That being said, I am leaving my job as a professor for a job in a research facility, private or public. My reasoning for this is that I am tired of the administrators trying to dictate how classes are taught. I, and the rest of my department, have been under a lot of pressure from the administration to lower our standards in our classes to help increase the number of students who get their degree in physics. In a standard freshmen class, we generally have about 150-200 students declare physics as their major, but only about 20-30 of them ever actually get their degree in physics. The main reason for this is that physics is a very hard degree to get, even just an undergrad degree, which leads a lot of students to pursue less rigorous degrees that often lead to better salaries then they would be looking at with a physics degree. The problem is that we have already watered down the curriculum more then we should, to the point where most incoming grad students have to retake undergrad courses in math and physics before they start working on graduate level courses. That is why I will be leaving my university, and the country most likely. There is not a lot of money in the US for physicists right now, for salaries or research, which is why Fermilab has had to shut down it’s particle accelerator, and I am just plain getting better offers for positions at labs overseas. Right now it is looking like either Switzerland, China, Japan, or Australia will be my new home.

[quote]super saiyan wrote:

[quote]DBCooper wrote:
I teach high school history. I love it. The pay isn’t great and the job security isn’t great either. But I make a difference and when I go to work each day I know I’m having a positive impact on people’s lives and I’m contributing to the next generation of Americans that this country is either going to sink or swim with.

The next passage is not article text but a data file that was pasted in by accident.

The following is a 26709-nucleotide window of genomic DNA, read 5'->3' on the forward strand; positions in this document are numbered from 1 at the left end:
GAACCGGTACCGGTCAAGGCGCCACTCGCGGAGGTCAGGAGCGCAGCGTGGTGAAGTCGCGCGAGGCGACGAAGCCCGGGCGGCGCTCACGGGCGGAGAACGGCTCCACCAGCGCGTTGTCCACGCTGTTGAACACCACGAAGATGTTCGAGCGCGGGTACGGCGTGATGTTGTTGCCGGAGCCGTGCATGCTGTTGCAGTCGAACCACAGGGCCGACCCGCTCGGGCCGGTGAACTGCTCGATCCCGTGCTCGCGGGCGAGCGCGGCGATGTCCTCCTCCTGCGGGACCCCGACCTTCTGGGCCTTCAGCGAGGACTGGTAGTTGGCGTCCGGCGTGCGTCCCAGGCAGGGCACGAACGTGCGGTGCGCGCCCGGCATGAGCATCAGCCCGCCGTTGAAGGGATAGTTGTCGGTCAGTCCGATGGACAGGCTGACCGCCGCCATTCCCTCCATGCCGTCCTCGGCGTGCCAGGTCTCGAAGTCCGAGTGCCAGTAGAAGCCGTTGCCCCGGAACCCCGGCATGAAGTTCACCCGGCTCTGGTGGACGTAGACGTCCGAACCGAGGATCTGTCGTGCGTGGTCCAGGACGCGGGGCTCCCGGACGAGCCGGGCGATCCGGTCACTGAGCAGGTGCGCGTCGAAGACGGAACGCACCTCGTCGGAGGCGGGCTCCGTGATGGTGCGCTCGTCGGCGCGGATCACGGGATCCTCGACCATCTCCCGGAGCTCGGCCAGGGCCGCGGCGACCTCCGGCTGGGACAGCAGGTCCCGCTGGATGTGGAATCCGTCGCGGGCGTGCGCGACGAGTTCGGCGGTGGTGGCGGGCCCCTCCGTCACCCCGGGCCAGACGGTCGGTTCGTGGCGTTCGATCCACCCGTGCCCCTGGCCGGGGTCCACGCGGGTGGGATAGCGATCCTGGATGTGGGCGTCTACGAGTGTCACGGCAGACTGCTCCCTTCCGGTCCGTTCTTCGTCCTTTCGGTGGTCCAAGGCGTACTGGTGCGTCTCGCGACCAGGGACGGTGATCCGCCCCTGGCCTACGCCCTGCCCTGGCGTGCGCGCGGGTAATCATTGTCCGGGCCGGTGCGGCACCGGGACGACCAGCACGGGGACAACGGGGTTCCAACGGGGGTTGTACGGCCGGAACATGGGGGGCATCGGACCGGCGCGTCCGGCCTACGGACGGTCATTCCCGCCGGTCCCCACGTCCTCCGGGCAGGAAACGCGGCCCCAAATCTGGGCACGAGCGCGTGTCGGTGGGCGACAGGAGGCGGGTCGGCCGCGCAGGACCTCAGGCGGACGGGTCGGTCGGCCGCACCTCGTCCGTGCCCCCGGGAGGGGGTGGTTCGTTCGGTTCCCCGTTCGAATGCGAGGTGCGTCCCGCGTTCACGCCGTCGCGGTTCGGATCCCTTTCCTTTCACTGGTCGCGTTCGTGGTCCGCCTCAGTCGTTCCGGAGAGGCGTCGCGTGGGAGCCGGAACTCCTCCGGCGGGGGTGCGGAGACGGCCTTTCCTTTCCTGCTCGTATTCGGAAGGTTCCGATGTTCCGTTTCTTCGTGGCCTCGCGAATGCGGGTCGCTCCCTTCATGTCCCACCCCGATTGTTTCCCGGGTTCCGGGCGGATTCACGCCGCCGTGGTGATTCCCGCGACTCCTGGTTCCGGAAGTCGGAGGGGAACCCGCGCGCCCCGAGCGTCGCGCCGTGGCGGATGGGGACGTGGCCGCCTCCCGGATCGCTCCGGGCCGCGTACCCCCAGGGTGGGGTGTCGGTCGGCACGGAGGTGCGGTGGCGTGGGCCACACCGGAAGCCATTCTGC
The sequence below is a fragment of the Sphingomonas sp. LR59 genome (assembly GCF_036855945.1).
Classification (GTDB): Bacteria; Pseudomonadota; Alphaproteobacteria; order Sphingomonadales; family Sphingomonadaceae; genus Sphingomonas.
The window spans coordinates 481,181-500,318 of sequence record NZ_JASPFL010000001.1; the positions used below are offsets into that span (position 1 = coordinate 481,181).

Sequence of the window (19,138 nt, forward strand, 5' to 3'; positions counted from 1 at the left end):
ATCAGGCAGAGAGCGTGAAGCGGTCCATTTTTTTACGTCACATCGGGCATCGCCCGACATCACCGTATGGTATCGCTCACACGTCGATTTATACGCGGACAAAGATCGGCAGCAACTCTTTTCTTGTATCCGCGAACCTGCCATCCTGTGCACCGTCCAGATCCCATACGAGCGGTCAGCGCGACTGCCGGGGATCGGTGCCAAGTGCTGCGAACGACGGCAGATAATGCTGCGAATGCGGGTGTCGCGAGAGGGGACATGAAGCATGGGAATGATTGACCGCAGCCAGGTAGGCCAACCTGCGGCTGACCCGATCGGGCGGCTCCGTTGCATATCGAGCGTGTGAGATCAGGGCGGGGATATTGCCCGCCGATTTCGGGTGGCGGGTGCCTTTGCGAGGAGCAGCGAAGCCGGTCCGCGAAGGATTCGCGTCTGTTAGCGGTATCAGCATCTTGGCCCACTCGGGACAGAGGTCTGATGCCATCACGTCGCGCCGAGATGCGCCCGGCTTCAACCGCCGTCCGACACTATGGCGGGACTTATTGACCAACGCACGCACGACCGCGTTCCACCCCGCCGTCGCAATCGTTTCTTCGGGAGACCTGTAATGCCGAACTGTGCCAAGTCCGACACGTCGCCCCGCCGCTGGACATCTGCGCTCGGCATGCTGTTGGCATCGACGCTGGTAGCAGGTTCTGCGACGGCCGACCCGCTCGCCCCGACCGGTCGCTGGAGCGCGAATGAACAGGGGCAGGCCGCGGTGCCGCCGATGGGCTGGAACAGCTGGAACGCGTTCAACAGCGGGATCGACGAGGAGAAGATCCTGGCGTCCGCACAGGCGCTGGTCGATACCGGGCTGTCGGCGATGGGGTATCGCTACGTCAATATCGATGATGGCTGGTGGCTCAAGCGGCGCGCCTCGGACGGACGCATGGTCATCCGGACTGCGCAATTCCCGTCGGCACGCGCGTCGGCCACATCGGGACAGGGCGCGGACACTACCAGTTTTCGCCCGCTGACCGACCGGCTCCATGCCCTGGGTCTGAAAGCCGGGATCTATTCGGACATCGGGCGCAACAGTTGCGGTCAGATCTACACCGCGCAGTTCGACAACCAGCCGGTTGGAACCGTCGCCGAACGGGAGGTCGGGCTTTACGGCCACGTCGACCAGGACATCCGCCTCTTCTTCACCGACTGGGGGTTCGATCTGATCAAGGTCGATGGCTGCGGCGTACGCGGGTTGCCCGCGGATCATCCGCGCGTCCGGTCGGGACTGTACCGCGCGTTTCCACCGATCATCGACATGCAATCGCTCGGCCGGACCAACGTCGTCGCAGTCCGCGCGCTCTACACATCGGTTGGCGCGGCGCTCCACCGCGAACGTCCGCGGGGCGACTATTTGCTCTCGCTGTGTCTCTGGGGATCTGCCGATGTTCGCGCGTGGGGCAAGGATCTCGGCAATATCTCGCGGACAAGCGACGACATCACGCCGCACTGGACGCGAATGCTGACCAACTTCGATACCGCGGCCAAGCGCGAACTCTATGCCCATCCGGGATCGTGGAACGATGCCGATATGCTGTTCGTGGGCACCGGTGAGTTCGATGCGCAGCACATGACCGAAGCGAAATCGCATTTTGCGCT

One thing you have to understand as a teacher is that your ultimate responsibility is not to the school administrators or the state or even the students’ parents. It’s to the students themselves, so you really need to be dedicated to empowering youths through education to get any real satisfaction out of it.

[/quote]

You mean to tell me the maker of RAPEAXE! is molding the young minds that are the future of America???[/quote]
Where do you think the Research and Development wing of RAPEAXE!!! is?

[quote]DBCooper wrote:

[quote]super saiyan wrote:

[quote]DBCooper wrote:
I teach high school history. I love it. The pay isn’t great and the job security isn’t great either. But I make a difference and when I go to work each day I know I’m having a positive impact on people’s lives and I’m contributing to the next generation of Americans that this country is either going to sink or swim with.

One thing you have to understand as a teacher is that your ultimate responsibility is not to the school administrators or the state or even the students’ parents. It’s to the students themselves, so you really need to be dedicated to empowering youths through education to get any real satisfaction out of it.

[/quote]

You mean to tell me the maker of RAPEAXE! is molding the young minds that are the future of America???[/quote]
Where do you think the Research and Development wing of RAPEAXE!!! is?[/quote]

TROLOLOLOLOLOL

8 years ago I left the business world to become a public school teacher. I have spent all 8 of my years teaching math and science to 4th and 5th graders at a low income, high-risk school.

What do I like? I love the subject. I am passionate about math and science. For me it is the subject material that gets me excited. I’m not a big lover of children. If I wasn’t teaching math and science I wouldn’t be working with kids. I very much enjoy the theories and practice of learning. I love taking a concept and creating a lesson that results in someone understanding something they didn’t understand before. I enjoy looking back on an activity or lesson and figuring out ways to tweak it so that the concept is better understood by the students. And there is something noble about the profession. Or, rather, the profession has the potential to be nobly.